The Italian language is a member of the Romance group of the Italic subfamily of the Indo-European family of languages. Italian first started to appear in written documents during the 10th century in the form of notes and short texts inserted into Latin documents such as lawsuits and poetry. Modern Italian has developed from the Florentine dialect, which was used in the XIV century A.D.
Considered a single language with numerous dialects, Italian, like the other Romance languages, is the direct offspring of the Latin spoken by the Romans and imposed by them on the peoples under their dominion. Of all the major Romance languages, Italian retains the closest resemblance to Latin.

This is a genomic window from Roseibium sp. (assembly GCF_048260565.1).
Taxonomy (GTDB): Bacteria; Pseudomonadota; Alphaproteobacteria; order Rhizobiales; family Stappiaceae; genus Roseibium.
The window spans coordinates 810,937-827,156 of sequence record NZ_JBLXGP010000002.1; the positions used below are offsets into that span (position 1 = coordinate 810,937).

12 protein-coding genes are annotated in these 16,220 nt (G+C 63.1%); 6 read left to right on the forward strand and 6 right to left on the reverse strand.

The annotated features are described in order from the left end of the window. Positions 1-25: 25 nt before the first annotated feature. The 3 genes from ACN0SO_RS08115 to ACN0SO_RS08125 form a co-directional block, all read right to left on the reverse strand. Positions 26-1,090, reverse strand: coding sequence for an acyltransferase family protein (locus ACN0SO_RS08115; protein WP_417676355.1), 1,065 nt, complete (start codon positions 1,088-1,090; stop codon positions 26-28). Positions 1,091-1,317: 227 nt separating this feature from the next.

Interesting Facts About Italy and the Italian Language
- Aiuole (garden beds) is the shortest Italian word that contains all the five vowels
- There are 14 volcanoes in Italy and four are relatively active, Etna, Stromboli, Vulcano and Vesuvius, over 75% of Italy is considered hilly.
- Famous Italian inventions include the thermometer, the name of electricity (Volt from Alessandro Volta in 1779), the piano, barometer, wireless telegraphy, cologne, ice cream, eyeglasses, espresso machine and typewriter.
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Where Is Italian Spoken?
Italian is a Romance language spoken by about 60 million people in Italy, Switzerland, San Marino, the Vatican City, Malta and Eritrea. There are also Italian speakers in Chile, Argentina, Brazil, Australia, Canada, the USA and the UK.